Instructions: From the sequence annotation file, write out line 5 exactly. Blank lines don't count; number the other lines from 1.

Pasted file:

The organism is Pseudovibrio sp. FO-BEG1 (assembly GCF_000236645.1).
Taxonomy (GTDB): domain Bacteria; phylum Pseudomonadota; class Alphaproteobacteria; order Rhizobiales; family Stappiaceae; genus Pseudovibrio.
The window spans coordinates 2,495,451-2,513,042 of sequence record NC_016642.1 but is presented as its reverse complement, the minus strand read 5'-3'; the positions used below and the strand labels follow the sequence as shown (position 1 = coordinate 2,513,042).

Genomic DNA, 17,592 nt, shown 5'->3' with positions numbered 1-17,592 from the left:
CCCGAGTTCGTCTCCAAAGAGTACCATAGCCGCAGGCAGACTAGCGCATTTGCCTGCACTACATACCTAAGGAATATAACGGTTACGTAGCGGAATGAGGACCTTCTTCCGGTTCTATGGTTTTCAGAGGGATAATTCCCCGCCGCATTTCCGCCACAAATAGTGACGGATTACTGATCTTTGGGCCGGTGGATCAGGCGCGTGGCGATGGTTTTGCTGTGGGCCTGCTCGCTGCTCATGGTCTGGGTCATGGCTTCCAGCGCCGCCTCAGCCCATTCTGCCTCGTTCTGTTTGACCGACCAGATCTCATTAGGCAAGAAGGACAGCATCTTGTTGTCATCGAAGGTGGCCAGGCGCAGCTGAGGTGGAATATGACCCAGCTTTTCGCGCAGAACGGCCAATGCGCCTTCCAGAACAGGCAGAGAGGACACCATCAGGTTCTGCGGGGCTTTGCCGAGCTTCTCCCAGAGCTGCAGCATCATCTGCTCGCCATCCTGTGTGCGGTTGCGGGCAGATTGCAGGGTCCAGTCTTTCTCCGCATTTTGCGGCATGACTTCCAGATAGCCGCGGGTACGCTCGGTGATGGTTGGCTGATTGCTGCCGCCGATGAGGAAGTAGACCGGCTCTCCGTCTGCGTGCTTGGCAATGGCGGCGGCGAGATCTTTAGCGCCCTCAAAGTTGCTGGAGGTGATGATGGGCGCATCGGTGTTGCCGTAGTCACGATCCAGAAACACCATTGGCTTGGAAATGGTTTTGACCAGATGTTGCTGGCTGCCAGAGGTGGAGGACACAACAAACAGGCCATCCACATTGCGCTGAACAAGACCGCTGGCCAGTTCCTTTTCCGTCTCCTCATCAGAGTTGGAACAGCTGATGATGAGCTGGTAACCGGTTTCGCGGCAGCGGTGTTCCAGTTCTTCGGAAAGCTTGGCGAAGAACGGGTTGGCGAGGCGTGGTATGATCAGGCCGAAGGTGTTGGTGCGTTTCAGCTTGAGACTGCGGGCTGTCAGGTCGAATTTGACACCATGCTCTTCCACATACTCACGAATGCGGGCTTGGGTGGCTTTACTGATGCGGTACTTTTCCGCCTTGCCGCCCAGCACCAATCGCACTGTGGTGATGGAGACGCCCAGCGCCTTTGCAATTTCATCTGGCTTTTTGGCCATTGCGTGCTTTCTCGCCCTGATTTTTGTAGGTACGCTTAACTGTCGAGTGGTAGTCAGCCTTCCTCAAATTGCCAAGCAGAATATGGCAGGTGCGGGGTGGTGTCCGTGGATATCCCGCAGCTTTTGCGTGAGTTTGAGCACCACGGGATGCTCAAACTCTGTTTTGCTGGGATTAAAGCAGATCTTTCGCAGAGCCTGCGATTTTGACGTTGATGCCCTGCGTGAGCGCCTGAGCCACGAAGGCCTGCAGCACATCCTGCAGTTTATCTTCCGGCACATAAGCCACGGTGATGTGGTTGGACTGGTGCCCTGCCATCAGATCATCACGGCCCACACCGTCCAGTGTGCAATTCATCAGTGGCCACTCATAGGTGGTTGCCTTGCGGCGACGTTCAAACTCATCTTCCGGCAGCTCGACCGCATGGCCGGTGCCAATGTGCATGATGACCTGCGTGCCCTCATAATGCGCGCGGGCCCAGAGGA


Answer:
CCCGAGTTCGTCTCCAAAGAGTACCATAGCCGCAGGCAGACTAGCGCATTTGCCTGCACTACATACCTAAGGAATATAACGGTTACGTAGCGGAATGAGGACCTTCTTCCGGTTCTATGGTTTTCAGAGGGATAATTCCCCGCCGCATTTCCGCCACAAATAGTGACGGATTACTGATCTTTGGGCCGGTGGATCAGGCGCGTGGCGATGGTTTTGCTGTGGGCCTGCTCGCTGCTCATGGTCTGGGTCATGGCTTCCAGCGCCGCCTCAGCCCATTCTGCCTCGTTCTGTTTGACCGACCAGATCTCATTAGGCAAGAAGGACAGCATCTTGTTGTCATCGAAGGTGGCCAGGCGCAGCTGAGGTGGAATATGACCCAGCTTTTCGCGCAGAACGGCCAATGCGCCTTCCAGAACAGGCAGAGAGGACACCATCAGGTTCTGCGGGGCTTTGCCGAGCTTCTCCCAGAGCTGCAGCATCATCTGCTCGCCATCCTGTGTGCGGTTGCGGGCAGATTGCAGGGTCCAGTCTTTCTCCGCATTTTGCGGCATGACTTCCAGATAGCCGCGGGTACGCTCGGTGATGGTTGGCTGATTGCTGCCGCCGATGAGGAAGTAGACCGGCTCTCCGTCTGCGTGCTTGGCAATGGCGGCGGCGAGATCTTTAGCGCCCTCAAAGTTGCTGGAGGTGATGATGGGCGCATCGGTGTTGCCGTAGTCACGATCCAGAAACACCATTGGCTTGGAAATGGTTTTGACCAGATGTTGCTGGCTGCCAGAGGTGGAGGACACAACAAACAGGCCATCCACATTGCGCTGAACAAGACCGCTGGCCAGTTCCTTTTCCGTCTCCTCATCAGAGTTGGAACAGCTGATGATGAGCTGGTAACCGGTTTCGCGGCAGCGGTGTTCCAGTTCTTCGGAAAGCTTGGCGAAGAACGGGTTGGCGAGGCGTGGTATGATCAGGCCGAAGGTGTTGGTGCGTTTCAGCTTGAGACTGCGGGCTGTCAGGTCGAATTTGACACCATGCTCTTCCACATACTCACGAATGCGGGCTTGGGTGGCTTTACTGATGCGGTACTTTTCCGCCTTGCCGCCCAGCACCAATCGCACTGTGGTGATGGAGACGCCCAGCGCCTTTGCAATTTCATCTGGCTTTTTGGCCATTGCGTGCTTTCTCGCCCTGATTTTTGTAGGTACGCTTAACTGTCGAGTGGTAGTCAGCCTTCCTCAAATTGCCAAGCAGAATATGGCAGGTGCGGGGTGGTGTCCGTGGATATCCCGCAGCTTTTGCGTGAGTTTGAGCACCACGGGATGCTCAAACTCTGTTTTGCTGGGATTAAAGCAGATCTTTCGCAGAGCCTGCGATTTTGACGTTGATGCCCTGCGTGAGCGCCTGAGCCACGAAGGCCTGCAGCACATCCTGCAGTTTATCTTCCGGCACATAAGCCACGGTGATGTGGTTGGACTGGTGCCCTGCCATCAGATCATCACGGCCCACACCGTCCAGTGTGCAATTCATCAGTGGCCACTCATAGGTGGTTGCCTTGCGGCGACGTTCAAACTCATCTTCCGGCAGCTCGACCGCATGGCCGGTGCCAATGTGCATGATGACCTGCGTGCCCTCATAATGCGCGCGGGCCCAGAGGA